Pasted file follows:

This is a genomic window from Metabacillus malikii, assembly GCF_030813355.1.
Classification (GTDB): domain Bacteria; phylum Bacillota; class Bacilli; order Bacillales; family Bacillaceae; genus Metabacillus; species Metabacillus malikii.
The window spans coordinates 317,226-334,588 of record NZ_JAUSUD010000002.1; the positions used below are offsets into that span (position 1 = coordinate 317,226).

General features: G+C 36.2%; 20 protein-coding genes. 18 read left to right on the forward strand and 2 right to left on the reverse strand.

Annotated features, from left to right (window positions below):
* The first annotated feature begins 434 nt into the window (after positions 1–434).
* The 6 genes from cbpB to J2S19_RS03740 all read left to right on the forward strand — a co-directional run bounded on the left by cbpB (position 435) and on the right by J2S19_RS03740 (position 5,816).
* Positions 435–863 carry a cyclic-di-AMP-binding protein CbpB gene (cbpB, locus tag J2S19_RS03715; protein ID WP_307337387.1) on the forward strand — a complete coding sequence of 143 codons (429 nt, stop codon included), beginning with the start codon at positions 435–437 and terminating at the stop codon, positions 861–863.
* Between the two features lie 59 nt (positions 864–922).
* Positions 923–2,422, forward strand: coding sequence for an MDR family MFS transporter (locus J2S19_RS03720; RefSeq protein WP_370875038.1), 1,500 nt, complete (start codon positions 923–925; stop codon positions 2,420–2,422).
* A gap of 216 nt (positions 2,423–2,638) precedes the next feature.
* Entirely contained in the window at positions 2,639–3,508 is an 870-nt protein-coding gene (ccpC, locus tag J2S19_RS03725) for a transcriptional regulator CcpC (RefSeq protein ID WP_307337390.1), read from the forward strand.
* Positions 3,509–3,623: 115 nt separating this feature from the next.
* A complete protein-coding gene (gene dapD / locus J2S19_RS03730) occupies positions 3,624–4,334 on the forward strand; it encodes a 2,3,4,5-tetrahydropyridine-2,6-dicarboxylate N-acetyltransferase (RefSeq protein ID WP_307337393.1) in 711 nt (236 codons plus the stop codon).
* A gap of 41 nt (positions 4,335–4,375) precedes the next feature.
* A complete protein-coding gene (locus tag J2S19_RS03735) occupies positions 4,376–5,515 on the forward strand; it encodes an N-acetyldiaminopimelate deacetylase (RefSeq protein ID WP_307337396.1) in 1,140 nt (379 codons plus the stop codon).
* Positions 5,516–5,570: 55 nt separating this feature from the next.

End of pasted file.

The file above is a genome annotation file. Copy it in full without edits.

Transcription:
This is a genomic window from Metabacillus malikii, assembly GCF_030813355.1.
Classification (GTDB): domain Bacteria; phylum Bacillota; class Bacilli; order Bacillales; family Bacillaceae; genus Metabacillus; species Metabacillus malikii.
The window spans coordinates 317,226-334,588 of record NZ_JAUSUD010000002.1; the positions used below are offsets into that span (position 1 = coordinate 317,226).

General features: G+C 36.2%; 20 protein-coding genes. 18 read left to right on the forward strand and 2 right to left on the reverse strand.

Annotated features, from left to right (window positions below):
* The first annotated feature begins 434 nt into the window (after positions 1–434).
* The 6 genes from cbpB to J2S19_RS03740 all read left to right on the forward strand — a co-directional run bounded on the left by cbpB (position 435) and on the right by J2S19_RS03740 (position 5,816).
* Positions 435–863 carry a cyclic-di-AMP-binding protein CbpB gene (cbpB, locus tag J2S19_RS03715; protein ID WP_307337387.1) on the forward strand — a complete coding sequence of 143 codons (429 nt, stop codon included), beginning with the start codon at positions 435–437 and terminating at the stop codon, positions 861–863.
* Between the two features lie 59 nt (positions 864–922).
* Positions 923–2,422, forward strand: coding sequence for an MDR family MFS transporter (locus J2S19_RS03720; RefSeq protein WP_370875038.1), 1,500 nt, complete (start codon positions 923–925; stop codon positions 2,420–2,422).
* A gap of 216 nt (positions 2,423–2,638) precedes the next feature.
* Entirely contained in the window at positions 2,639–3,508 is an 870-nt protein-coding gene (ccpC, locus tag J2S19_RS03725) for a transcriptional regulator CcpC (RefSeq protein ID WP_307337390.1), read from the forward strand.
* Positions 3,509–3,623: 115 nt separating this feature from the next.
* A complete protein-coding gene (gene dapD / locus J2S19_RS03730) occupies positions 3,624–4,334 on the forward strand; it encodes a 2,3,4,5-tetrahydropyridine-2,6-dicarboxylate N-acetyltransferase (RefSeq protein ID WP_307337393.1) in 711 nt (236 codons plus the stop codon).
* A gap of 41 nt (positions 4,335–4,375) precedes the next feature.
* A complete protein-coding gene (locus tag J2S19_RS03735) occupies positions 4,376–5,515 on the forward strand; it encodes an N-acetyldiaminopimelate deacetylase (RefSeq protein ID WP_307337396.1) in 1,140 nt (379 codons plus the stop codon).
* Positions 5,516–5,570: 55 nt separating this feature from the next.